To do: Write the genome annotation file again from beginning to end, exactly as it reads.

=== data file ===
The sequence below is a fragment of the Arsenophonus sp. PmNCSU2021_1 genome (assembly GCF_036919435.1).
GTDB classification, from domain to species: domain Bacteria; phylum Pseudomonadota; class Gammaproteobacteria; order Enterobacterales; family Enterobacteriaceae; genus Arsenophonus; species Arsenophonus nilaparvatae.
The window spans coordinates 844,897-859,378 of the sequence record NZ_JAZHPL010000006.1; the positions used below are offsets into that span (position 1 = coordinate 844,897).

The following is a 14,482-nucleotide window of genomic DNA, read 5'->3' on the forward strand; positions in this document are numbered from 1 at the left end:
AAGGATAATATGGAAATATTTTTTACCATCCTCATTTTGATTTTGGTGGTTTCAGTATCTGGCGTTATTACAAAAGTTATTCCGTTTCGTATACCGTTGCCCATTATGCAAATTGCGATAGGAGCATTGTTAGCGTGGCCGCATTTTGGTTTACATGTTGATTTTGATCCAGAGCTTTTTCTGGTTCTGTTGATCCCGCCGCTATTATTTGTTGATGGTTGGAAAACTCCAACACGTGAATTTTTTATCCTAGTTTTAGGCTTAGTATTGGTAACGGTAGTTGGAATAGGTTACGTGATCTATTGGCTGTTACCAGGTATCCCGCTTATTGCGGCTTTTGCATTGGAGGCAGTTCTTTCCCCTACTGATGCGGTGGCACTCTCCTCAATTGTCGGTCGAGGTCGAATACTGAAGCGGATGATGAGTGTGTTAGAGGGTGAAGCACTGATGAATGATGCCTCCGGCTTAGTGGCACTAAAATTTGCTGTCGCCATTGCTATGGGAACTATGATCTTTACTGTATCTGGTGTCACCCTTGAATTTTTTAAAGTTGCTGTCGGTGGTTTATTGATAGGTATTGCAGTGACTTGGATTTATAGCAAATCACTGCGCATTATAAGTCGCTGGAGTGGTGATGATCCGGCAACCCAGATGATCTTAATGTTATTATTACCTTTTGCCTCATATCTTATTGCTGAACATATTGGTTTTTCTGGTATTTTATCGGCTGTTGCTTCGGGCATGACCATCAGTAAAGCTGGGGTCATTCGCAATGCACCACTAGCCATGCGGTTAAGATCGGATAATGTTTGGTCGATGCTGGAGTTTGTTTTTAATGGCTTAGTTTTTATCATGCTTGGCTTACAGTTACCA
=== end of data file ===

The sequence below is a fragment of the Arsenophonus sp. PmNCSU2021_1 genome (assembly GCF_036919435.1).
GTDB classification, from domain to species: domain Bacteria; phylum Pseudomonadota; class Gammaproteobacteria; order Enterobacterales; family Enterobacteriaceae; genus Arsenophonus; species Arsenophonus nilaparvatae.
The window spans coordinates 844,897-859,378 of the sequence record NZ_JAZHPL010000006.1; the positions used below are offsets into that span (position 1 = coordinate 844,897).

The following is a 14,482-nucleotide window of genomic DNA, read 5'->3' on the forward strand; positions in this document are numbered from 1 at the left end:
AAGGATAATATGGAAATATTTTTTACCATCCTCATTTTGATTTTGGTGGTTTCAGTATCTGGCGTTATTACAAAAGTTATTCCGTTTCGTATACCGTTGCCCATTATGCAAATTGCGATAGGAGCATTGTTAGCGTGGCCGCATTTTGGTTTACATGTTGATTTTGATCCAGAGCTTTTTCTGGTTCTGTTGATCCCGCCGCTATTATTTGTTGATGGTTGGAAAACTCCAACACGTGAATTTTTTATCCTAGTTTTAGGCTTAGTATTGGTAACGGTAGTTGGAATAGGTTACGTGATCTATTGGCTGTTACCAGGTATCCCGCTTATTGCGGCTTTTGCATTGGAGGCAGTTCTTTCCCCTACTGATGCGGTGGCACTCTCCTCAATTGTCGGTCGAGGTCGAATACTGAAGCGGATGATGAGTGTGTTAGAGGGTGAAGCACTGATGAATGATGCCTCCGGCTTAGTGGCACTAAAATTTGCTGTCGCCATTGCTATGGGAACTATGATCTTTACTGTATCTGGTGTCACCCTTGAATTTTTTAAAGTTGCTGTCGGTGGTTTATTGATAGGTATTGCAGTGACTTGGATTTATAGCAAATCACTGCGCATTATAAGTCGCTGGAGTGGTGATGATCCGGCAACCCAGATGATCTTAATGTTATTATTACCTTTTGCCTCATATCTTATTGCTGAACATATTGGTTTTTCTGGTATTTTATCGGCTGTTGCTTCGGGCATGACCATCAGTAAAGCTGGGGTCATTCGCAATGCACCACTAGCCATGCGGTTAAGATCGGATAATGTTTGGTCGATGCTGGAGTTTGTTTTTAATGGCTTAGTTTTTATCATGCTTGGCTTACAGTTACCA